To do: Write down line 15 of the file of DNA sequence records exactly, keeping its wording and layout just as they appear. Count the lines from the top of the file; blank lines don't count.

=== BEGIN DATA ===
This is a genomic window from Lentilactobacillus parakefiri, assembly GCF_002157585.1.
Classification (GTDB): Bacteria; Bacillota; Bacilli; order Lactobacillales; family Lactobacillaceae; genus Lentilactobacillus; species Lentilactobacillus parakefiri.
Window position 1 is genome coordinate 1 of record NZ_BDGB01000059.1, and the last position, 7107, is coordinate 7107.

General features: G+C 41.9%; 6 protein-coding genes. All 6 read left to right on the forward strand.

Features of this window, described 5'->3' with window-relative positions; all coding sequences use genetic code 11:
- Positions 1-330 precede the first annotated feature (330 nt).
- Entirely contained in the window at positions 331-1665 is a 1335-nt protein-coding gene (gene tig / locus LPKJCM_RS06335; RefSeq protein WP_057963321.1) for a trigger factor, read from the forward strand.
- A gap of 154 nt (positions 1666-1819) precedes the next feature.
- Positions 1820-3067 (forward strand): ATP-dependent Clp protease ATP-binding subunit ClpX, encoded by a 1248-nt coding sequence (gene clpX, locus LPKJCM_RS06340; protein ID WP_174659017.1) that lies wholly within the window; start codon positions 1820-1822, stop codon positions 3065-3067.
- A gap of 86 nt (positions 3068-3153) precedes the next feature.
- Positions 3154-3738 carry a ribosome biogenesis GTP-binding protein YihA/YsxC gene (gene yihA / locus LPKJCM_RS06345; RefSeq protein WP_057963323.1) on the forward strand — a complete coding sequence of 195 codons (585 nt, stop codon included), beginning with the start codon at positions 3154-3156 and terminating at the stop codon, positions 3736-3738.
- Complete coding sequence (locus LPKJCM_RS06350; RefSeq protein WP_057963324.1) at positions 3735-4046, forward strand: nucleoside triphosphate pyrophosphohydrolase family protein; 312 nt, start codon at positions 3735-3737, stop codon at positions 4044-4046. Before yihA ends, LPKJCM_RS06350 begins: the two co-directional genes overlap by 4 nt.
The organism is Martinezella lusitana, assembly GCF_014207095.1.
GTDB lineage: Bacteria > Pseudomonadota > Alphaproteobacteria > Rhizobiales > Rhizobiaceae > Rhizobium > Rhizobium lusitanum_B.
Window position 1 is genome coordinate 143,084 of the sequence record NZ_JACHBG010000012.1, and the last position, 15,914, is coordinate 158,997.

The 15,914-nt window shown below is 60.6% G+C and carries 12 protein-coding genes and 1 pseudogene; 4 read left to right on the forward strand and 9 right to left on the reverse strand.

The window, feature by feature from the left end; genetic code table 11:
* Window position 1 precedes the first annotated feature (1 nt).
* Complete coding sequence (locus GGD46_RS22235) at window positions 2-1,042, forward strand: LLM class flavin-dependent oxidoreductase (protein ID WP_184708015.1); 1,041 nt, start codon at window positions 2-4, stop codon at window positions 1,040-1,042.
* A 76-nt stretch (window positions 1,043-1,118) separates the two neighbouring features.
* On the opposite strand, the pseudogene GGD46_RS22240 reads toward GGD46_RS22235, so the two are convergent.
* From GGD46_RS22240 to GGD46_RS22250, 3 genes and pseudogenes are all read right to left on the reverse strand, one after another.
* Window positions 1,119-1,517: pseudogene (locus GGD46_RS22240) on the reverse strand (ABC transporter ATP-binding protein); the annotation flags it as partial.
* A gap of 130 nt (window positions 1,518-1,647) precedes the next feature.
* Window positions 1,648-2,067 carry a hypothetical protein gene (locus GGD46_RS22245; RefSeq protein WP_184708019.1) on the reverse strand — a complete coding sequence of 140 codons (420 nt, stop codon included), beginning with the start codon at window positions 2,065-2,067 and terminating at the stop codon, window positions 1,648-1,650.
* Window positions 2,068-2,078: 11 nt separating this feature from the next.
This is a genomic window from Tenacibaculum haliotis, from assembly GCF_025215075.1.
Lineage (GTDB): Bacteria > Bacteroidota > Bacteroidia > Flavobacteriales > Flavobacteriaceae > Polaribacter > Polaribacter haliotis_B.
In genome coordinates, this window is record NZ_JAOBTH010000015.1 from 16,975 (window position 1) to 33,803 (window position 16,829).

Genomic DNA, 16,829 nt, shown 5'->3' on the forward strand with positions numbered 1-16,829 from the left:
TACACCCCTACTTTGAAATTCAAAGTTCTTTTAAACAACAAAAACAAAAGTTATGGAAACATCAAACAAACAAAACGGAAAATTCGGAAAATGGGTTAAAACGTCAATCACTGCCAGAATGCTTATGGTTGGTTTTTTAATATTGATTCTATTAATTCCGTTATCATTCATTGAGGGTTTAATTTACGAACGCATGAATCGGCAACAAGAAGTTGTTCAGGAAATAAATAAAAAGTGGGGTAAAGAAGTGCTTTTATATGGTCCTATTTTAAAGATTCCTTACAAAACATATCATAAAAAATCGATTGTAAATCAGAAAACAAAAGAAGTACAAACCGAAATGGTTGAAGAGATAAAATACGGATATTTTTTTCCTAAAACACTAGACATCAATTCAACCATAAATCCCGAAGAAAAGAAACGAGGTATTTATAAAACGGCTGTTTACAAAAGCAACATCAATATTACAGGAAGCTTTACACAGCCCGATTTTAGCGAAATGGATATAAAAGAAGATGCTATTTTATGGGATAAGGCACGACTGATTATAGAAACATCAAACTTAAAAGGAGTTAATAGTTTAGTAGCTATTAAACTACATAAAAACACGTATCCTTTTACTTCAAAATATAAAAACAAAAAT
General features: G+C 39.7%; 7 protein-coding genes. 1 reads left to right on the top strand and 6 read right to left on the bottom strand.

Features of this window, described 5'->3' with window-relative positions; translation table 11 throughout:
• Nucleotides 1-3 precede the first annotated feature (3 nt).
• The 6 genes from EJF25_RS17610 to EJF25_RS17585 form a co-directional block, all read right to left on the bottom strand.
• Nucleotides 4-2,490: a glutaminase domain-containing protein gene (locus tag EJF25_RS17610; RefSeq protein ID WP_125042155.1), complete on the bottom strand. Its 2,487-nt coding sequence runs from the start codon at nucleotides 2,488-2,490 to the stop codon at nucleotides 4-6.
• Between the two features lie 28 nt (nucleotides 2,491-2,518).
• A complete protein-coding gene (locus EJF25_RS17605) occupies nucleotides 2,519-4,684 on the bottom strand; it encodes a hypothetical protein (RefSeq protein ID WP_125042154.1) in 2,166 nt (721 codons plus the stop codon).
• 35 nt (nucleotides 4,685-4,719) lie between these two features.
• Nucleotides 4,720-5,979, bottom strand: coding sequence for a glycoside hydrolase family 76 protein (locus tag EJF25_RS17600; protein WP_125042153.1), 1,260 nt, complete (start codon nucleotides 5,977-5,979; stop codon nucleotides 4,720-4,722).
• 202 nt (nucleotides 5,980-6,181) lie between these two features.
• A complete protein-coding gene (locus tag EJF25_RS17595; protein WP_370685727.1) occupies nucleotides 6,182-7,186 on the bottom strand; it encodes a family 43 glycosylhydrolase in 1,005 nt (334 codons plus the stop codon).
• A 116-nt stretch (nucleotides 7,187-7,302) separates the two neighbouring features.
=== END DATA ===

Window position 1 is genome coordinate 143,084 of the sequence record NZ_JACHBG010000012.1, and the last position, 15,914, is coordinate 158,997.